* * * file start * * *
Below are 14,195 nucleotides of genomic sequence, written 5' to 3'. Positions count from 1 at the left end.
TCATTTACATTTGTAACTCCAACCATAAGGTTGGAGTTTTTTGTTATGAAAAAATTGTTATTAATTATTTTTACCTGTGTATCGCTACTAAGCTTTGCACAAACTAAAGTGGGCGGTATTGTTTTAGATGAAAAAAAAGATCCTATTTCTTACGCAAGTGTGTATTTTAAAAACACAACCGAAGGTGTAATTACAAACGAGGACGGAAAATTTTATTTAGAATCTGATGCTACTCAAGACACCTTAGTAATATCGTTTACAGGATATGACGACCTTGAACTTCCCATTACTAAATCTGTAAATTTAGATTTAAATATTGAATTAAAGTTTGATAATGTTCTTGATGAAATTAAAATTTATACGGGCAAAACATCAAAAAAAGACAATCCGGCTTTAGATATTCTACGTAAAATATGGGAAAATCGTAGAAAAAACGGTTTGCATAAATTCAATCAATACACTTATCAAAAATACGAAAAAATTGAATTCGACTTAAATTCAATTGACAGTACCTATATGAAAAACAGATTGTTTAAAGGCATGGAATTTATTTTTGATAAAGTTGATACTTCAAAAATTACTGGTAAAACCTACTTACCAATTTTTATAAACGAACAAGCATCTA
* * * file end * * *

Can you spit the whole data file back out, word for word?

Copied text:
Below are 14,195 nucleotides of genomic sequence, written 5' to 3'. Positions count from 1 at the left end.
TCATTTACATTTGTAACTCCAACCATAAGGTTGGAGTTTTTTGTTATGAAAAAATTGTTATTAATTATTTTTACCTGTGTATCGCTACTAAGCTTTGCACAAACTAAAGTGGGCGGTATTGTTTTAGATGAAAAAAAAGATCCTATTTCTTACGCAAGTGTGTATTTTAAAAACACAACCGAAGGTGTAATTACAAACGAGGACGGAAAATTTTATTTAGAATCTGATGCTACTCAAGACACCTTAGTAATATCGTTTACAGGATATGACGACCTTGAACTTCCCATTACTAAATCTGTAAATTTAGATTTAAATATTGAATTAAAGTTTGATAATGTTCTTGATGAAATTAAAATTTATACGGGCAAAACATCAAAAAAAGACAATCCGGCTTTAGATATTCTACGTAAAATATGGGAAAATCGTAGAAAAAACGGTTTGCATAAATTCAATCAATACACTTATCAAAAATACGAAAAAATTGAATTCGACTTAAATTCAATTGACAGTACCTATATGAAAAACAGATTGTTTAAAGGCATGGAATTTATTTTTGATAAAGTTGATACTTCAAAAATTACTGGTAAAACCTACTTACCAATTTTTATAAACGAACAAGCATCTA